“What I wish I knew then” …Although I was a stylist long before I knew the term, there were plenty of details I picked up along the way, that made all the difference in my career later on. This blog post covers every facet of styling, and gives insider insight into the photography and styling world.
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Welcome to my first blog post! Thanks for joining me here.
After much internal deliberation, I've decided to start keeping a blog because I felt like there is a lot of information missing online that's needed for young people to break into the arts and fashion industry. I often get emails or messages from other artist or entrepreneurs who are struggling to find guidance and tips that are applicable in this notoriously difficult industry to break into and consistently find work in. Henceforth, on my blog, I'll be posting interviews with industry professionals, lists of resources, behind-the-scenes content, tips and whatever other information I think a budding young artistic entrepreneur may need on their journey! Feel free to reach out and ask questions. My hope is to build a community.
I'm not going to say I'm an expert persay, because I am still learning something new on a daily basis - however, I have worked professionally in almost every role you can have on a film or fashion photography set. Everything from model, to photographer, to stylist, to photographer's assistant, to food stylist assistant, to set builder, hair stylist, makeup artist, costume designer, props master, to floor sweepr - you name it, and I've been in those shoes before. I know what's worked for me, and what hasn't. These are not concrete suggestions I'll be sharing here - rather, information and resources that you can choose to do what you will with. I believe each and every person has a unique path that requires their own level of creativity to find what works for them.
For my first post, I thought I would share with you a list of tips from my Where Women Create BUSINESS feature. These are valuable tips I believe may help you get your foot in the door as a photographer, stylist or... anything you want, really!
- Build a solid portfolio. You’ll need a portfolio to show potential clients what you’re capable of creating, so make sure your portfolio is filled with the type of work that truly reflects you and represents the type of art you want to make in the future. Having a solid, diverse portfolio will take you far!
- Build your portfolio by testing! Testing is when a team of creatives volunteer their services together to create one vision, and in exchange for their time, they use the work in their portfolio’s. This is a great way to get to know yourself as an artist – these types of shoots allow you to explore your creativity and expand your skills – and they’re vital to becoming a professional. A lot of people don’t see the value in testing because it’s time-consuming, but my entire portfolio is made up of these shoots because it allows me creative freedom to attract the type of clients I really want. Invest in yourself: your hard work now, will pay off later!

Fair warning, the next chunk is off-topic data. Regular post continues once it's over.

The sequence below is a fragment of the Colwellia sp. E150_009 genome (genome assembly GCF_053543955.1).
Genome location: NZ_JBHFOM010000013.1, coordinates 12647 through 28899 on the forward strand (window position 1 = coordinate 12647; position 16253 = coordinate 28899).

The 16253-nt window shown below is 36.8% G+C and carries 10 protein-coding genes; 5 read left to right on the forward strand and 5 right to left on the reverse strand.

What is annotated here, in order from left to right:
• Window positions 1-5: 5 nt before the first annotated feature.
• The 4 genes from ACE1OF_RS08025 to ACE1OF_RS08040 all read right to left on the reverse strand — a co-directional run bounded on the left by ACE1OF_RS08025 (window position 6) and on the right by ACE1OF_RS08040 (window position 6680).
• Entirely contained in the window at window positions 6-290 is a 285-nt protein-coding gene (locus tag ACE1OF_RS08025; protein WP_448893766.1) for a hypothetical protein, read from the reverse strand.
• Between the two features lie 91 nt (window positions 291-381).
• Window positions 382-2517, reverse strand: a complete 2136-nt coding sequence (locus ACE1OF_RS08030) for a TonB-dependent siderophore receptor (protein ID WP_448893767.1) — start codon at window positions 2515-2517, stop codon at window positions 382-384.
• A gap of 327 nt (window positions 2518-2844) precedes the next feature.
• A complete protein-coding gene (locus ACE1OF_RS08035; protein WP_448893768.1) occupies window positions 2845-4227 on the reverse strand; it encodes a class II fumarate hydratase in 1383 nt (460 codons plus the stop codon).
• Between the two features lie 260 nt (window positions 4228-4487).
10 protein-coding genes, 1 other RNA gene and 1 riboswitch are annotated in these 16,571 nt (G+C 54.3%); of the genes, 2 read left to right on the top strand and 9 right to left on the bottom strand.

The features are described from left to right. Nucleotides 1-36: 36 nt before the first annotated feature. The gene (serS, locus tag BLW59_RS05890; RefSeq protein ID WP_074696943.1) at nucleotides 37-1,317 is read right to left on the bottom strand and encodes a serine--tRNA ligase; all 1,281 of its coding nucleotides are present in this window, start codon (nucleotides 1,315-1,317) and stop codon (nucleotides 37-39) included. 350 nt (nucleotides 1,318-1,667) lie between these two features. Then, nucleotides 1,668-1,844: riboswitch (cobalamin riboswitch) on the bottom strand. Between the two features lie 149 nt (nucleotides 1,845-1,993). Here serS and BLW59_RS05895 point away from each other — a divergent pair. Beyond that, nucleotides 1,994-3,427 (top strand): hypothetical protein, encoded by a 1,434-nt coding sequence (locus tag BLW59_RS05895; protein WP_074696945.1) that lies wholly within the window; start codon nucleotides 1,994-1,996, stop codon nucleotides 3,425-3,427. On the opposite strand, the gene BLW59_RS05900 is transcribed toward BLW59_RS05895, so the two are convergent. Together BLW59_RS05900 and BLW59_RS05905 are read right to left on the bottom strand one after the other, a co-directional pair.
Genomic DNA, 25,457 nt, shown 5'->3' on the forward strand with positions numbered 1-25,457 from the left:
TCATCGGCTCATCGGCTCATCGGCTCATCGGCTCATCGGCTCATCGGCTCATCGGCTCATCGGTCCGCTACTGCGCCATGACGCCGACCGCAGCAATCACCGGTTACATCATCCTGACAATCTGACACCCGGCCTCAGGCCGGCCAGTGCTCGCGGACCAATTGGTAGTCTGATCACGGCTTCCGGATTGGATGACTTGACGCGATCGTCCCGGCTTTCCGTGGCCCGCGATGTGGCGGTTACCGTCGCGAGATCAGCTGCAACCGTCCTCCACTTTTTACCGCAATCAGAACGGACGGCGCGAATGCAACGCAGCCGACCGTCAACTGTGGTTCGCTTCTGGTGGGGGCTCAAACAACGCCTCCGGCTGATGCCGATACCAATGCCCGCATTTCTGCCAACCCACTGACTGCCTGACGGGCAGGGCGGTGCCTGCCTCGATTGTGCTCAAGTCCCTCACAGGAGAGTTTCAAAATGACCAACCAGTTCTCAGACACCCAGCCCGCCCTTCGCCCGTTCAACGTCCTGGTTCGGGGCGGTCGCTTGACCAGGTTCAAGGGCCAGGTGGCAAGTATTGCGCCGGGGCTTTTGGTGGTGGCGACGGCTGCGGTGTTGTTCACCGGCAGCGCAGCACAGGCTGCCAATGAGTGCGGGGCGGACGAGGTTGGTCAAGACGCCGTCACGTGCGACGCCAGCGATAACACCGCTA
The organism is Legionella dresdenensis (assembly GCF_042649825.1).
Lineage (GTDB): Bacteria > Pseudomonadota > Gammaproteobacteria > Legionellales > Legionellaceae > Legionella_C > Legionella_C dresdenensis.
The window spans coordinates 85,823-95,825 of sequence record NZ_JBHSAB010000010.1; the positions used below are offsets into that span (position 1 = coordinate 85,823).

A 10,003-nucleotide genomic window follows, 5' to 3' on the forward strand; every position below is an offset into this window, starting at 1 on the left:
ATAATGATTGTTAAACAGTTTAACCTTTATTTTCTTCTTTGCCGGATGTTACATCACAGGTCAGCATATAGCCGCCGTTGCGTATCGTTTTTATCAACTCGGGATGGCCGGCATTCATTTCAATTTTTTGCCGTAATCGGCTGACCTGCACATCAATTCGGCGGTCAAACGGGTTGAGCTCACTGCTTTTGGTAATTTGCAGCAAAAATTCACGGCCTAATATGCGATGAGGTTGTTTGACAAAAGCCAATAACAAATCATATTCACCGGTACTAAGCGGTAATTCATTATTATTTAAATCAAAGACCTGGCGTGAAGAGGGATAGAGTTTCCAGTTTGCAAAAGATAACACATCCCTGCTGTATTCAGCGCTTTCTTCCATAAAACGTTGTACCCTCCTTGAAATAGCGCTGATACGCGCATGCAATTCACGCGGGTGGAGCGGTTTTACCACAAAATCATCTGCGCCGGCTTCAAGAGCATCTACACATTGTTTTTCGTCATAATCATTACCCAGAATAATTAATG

- Take college courses only as you need to. It does not take a formal degree to break into the business! Everything I’ve learned has come from actually working on professional sets and paying close attention to everything around me. I spent 6 years assisting stylists of many kinds. It was during this time that I learned everything I would ever need to know to break into the business myself, which eliminated the need to go into debt for school. On the other side of that: I’ve taken non-degree classes periodically over the years and they’ve all held their value in some way – use your discretion!
- Assist other professionals in the industry. This is a great way to not only earn an income as a freelancer and make a healthy living (while also allowing you plenty of free time to dedicate to personal projects or side hustles), but it also allows you the privilege of insight into how photo shoots or films are created. By being on set you can learn everything from how to produce a shoot, to what equipment you’ll need in your kit, to lighting techniques and way beyond.
- Network: It’s not actually about who you know – but let’s face it; if you’re great at what you do, who you know doesn’t hurt. You can attend local art events, work with many different types of people in the industry, expand your network to local cities, use online networking to find other local creatives, show up to gallery openings, museum exhibitions and so on.
- Be prepared to be devoted to the long run. It can take years to build a portfolio and gain a reputation, or become recommended by other professionals. Be patient, persistent and above all: do not give up!
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Do you have expert advice in the field? Leave us your best tips below!